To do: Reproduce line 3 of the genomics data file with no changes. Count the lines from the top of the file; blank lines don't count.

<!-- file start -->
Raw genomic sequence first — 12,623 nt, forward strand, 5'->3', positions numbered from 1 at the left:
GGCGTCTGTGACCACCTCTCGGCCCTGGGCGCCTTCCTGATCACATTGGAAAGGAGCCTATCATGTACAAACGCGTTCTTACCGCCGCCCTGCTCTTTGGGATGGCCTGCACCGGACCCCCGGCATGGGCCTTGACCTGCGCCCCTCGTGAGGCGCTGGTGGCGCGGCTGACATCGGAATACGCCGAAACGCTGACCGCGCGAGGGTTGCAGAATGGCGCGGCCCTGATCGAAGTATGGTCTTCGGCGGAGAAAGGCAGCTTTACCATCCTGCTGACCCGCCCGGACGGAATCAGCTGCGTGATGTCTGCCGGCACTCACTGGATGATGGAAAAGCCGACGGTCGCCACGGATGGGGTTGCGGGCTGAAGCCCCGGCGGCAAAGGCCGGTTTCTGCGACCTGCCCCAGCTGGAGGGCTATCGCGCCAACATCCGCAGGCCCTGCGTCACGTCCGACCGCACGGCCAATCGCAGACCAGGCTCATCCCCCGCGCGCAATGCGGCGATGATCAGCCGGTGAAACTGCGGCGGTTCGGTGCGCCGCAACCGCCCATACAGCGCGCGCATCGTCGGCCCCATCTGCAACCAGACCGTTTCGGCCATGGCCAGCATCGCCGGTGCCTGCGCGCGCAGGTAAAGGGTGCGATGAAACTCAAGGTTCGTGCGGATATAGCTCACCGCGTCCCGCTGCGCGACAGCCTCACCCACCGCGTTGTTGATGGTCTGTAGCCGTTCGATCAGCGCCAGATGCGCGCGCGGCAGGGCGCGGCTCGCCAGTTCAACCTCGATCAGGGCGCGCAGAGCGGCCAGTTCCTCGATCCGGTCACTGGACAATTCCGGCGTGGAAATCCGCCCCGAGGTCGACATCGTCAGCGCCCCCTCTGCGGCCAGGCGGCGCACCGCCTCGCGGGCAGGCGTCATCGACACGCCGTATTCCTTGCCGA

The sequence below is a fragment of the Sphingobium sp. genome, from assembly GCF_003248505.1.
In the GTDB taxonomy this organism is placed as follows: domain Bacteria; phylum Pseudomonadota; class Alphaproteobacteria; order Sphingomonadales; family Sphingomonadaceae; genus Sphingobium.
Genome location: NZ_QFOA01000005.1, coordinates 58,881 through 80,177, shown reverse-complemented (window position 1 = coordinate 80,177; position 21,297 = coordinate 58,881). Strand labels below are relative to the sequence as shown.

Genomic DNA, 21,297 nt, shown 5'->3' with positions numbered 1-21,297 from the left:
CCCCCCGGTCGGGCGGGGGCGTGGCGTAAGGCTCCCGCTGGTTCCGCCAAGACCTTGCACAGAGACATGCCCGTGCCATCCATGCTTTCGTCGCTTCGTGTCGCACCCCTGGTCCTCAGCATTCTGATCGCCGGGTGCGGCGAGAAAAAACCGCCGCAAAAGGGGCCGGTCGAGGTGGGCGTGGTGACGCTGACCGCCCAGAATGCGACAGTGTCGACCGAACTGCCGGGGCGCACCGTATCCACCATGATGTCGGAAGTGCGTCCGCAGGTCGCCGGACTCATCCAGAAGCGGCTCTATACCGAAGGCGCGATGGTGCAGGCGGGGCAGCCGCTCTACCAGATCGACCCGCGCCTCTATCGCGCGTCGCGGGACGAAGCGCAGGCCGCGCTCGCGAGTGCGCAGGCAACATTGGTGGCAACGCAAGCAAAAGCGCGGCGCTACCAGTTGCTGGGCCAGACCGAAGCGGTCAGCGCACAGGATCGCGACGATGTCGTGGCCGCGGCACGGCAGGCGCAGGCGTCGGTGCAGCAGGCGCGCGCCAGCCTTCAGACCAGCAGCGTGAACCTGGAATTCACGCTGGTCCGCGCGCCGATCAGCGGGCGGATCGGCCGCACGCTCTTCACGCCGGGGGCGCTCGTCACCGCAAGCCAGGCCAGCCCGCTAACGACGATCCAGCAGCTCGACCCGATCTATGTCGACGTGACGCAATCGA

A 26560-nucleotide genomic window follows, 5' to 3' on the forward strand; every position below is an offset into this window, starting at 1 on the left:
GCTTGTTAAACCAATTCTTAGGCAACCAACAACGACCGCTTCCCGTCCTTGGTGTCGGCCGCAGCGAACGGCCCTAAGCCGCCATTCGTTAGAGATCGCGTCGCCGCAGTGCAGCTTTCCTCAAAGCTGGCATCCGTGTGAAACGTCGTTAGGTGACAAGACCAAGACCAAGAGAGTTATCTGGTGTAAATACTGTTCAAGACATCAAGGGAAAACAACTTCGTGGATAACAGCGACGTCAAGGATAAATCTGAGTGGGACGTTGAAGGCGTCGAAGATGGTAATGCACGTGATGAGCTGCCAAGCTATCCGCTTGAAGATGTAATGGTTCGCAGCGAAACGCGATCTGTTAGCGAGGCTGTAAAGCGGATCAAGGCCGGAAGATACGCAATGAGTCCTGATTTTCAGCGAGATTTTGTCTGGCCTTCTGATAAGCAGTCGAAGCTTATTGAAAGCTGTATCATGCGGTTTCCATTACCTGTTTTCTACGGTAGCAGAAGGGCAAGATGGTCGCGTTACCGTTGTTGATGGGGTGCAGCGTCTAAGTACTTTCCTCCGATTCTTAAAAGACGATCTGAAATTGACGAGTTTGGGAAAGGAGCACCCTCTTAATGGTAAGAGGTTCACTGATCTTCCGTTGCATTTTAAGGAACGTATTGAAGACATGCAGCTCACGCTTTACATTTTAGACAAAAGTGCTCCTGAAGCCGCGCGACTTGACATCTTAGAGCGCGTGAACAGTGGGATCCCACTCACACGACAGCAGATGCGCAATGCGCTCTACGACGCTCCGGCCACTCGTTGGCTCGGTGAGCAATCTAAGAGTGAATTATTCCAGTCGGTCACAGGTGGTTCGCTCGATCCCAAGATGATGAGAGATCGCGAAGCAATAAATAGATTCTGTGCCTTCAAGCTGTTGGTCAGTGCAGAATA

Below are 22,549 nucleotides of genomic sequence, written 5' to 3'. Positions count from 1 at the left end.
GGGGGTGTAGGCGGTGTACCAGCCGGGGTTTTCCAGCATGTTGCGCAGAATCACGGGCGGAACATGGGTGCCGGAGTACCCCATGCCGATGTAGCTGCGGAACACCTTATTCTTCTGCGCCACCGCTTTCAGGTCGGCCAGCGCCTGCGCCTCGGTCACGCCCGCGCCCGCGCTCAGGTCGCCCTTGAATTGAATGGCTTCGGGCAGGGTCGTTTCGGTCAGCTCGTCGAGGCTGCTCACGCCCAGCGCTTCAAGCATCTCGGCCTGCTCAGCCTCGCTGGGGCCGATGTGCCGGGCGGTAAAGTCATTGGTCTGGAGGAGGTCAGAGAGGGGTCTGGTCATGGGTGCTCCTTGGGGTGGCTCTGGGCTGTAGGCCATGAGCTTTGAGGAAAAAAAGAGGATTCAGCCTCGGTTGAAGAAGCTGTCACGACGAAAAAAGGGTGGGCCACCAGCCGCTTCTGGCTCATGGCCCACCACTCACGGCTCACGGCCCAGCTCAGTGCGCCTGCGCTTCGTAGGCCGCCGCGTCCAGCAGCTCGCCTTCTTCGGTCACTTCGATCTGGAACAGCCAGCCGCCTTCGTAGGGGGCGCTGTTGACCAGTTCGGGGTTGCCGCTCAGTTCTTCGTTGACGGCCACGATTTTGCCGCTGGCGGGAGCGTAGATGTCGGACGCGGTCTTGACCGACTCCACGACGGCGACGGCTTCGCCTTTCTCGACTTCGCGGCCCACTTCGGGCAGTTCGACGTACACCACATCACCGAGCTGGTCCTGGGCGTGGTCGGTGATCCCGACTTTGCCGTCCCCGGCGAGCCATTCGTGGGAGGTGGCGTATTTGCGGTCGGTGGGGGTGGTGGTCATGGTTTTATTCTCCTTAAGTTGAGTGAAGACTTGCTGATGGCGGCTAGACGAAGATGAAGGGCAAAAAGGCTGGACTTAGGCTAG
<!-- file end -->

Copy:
The sequence below is a fragment of the Sphingobium sp. genome, from assembly GCF_003248505.1.